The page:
February 5, 2020 / 3:55 PM / 17 days ago

Macy's to close 125 stores, cut more than 2,000 jobs

(Reuters) - Macy’s Inc said on Tuesday it plans to close 125 of its least productive stores over the next three years to tackle slowing mall traffic and will slash more than 2,000 corporate jobs as a part of a cost-savings effort.

FILE PHOTO: People shop at Macy's Herald Square during early opening for the Black Friday sales in Manhattan, New York City, U.S., November 28, 2019. REUTERS/Andrew Kelly

The Cincinnati, Ohio-based company operated 867 stores according to a regulatory filing a year ago. It had 130,000 total employees at the time.

Macy’s said it would close stores in “lower tier” malls, and explore new off-mall formats, as it looks to tackle plummeting mall traffic in the United States.

The 161-year-old department store chain has been grappling with retaining existing shoppers and attracting new ones as consumers opt for online shopping. Since 2015, it has closed more than 100 stores and cut thousands of jobs.

“We will focus our resources on the healthy parts of our business, directly address the unhealthy parts of the business and explore new revenue streams,” Chief Executive Officer Jeff Gennette said in a statement.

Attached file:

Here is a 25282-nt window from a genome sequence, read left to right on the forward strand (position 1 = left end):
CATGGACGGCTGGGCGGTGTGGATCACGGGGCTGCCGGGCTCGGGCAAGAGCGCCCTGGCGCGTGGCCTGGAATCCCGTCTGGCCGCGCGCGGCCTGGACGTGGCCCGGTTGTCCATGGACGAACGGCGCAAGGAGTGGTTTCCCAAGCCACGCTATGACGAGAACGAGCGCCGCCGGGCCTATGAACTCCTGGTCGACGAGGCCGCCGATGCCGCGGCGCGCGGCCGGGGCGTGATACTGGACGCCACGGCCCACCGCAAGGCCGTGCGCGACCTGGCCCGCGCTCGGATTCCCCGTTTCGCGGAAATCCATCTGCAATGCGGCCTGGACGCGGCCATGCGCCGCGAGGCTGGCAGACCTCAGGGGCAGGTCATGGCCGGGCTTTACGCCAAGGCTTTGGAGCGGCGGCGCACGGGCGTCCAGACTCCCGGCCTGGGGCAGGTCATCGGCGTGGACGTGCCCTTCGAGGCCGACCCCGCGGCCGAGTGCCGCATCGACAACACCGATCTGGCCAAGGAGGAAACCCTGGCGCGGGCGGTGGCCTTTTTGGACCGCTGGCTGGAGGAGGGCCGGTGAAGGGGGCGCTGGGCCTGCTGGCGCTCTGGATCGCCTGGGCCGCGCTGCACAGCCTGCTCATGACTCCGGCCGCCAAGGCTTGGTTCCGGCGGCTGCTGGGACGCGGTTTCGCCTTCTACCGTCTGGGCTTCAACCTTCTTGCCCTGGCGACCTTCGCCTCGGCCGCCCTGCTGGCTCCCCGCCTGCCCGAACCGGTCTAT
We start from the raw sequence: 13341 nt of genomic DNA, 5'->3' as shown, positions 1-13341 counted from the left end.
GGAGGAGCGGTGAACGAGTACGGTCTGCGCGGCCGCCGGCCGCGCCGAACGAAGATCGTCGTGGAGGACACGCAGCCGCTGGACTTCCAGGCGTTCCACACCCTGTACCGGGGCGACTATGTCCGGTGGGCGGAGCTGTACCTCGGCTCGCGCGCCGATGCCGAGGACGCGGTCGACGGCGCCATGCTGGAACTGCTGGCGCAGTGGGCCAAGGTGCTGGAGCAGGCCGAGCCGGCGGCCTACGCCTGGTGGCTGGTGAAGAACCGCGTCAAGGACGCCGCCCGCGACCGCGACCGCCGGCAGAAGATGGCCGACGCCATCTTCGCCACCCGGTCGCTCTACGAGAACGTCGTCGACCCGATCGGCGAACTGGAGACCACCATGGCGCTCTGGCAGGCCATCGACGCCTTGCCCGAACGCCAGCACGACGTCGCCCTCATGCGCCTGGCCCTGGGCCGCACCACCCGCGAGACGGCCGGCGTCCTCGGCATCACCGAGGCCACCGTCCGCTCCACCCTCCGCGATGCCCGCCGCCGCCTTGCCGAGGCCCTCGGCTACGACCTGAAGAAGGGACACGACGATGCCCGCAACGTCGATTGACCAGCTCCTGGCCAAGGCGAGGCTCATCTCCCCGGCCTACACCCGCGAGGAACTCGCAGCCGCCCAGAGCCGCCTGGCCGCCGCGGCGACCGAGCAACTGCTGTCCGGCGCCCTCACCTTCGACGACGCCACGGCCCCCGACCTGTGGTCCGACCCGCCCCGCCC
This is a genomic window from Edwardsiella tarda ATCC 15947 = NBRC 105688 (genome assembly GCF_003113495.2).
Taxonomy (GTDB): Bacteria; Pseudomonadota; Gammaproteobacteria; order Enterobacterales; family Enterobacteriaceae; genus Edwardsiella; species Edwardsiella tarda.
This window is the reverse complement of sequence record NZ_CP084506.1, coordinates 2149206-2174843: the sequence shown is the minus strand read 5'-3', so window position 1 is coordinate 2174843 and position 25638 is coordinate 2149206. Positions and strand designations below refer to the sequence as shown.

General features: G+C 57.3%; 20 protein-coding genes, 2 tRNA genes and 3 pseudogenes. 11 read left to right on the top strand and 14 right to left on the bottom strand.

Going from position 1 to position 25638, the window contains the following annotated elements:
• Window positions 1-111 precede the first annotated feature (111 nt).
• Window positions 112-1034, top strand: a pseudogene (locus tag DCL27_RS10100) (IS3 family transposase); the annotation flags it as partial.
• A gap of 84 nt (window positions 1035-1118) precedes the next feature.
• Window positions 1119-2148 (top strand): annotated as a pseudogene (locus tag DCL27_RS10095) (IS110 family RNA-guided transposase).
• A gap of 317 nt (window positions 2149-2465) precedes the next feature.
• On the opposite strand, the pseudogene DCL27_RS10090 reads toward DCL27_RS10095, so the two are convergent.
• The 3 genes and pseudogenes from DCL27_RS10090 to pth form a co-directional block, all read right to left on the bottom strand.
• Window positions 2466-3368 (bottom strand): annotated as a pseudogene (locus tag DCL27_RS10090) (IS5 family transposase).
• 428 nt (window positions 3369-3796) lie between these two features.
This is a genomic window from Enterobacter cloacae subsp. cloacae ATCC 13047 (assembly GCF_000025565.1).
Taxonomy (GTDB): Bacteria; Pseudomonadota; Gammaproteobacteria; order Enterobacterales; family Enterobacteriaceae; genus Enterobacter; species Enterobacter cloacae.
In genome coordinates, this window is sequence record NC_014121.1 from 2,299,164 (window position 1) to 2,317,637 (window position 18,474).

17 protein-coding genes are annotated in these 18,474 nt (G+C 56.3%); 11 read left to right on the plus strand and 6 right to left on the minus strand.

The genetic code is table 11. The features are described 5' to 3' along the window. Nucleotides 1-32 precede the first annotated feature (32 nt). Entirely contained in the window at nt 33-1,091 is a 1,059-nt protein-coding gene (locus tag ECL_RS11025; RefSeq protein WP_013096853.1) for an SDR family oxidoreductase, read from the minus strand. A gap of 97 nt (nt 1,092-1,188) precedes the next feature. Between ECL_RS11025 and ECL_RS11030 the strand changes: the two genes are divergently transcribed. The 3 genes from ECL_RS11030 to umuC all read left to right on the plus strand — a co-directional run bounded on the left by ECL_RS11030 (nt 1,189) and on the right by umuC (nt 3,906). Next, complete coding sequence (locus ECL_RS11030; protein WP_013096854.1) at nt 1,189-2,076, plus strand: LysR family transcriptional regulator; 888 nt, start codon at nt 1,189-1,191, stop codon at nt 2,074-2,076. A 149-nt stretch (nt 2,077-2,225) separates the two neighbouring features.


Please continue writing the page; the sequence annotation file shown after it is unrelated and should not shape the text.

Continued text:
The 125 stores targeted for closure currently account for about $1.4 billion in annual sales, the company said.

Annual revenue was $24.97 billion in fiscal 2019.

The largest U.S. department store operator also said it expects annual gross cost savings of $1.5 billion by 2022, with $600 million expected in 2020.

It forecast full-year net sales of between $23.6 billion and $23.9 billion, below analysts’ average estimate of $24.36 billion, according to IBES data from Refinitiv.

“We think the pace of closures across three years is modest compared to years past,” said CFRA analyst Camilla Yanushevsky.

Shares of the company were trading roughly flat after market close on Tuesday.

The company will host its investor day on Wednesday.

Reporting by Arunima Kumar, Nivedita Balu and Aishwarya Venugopal in Bengaluru and Melissa Fares in New York; Editing by Shinjini Ganguli and Matthew Lewis

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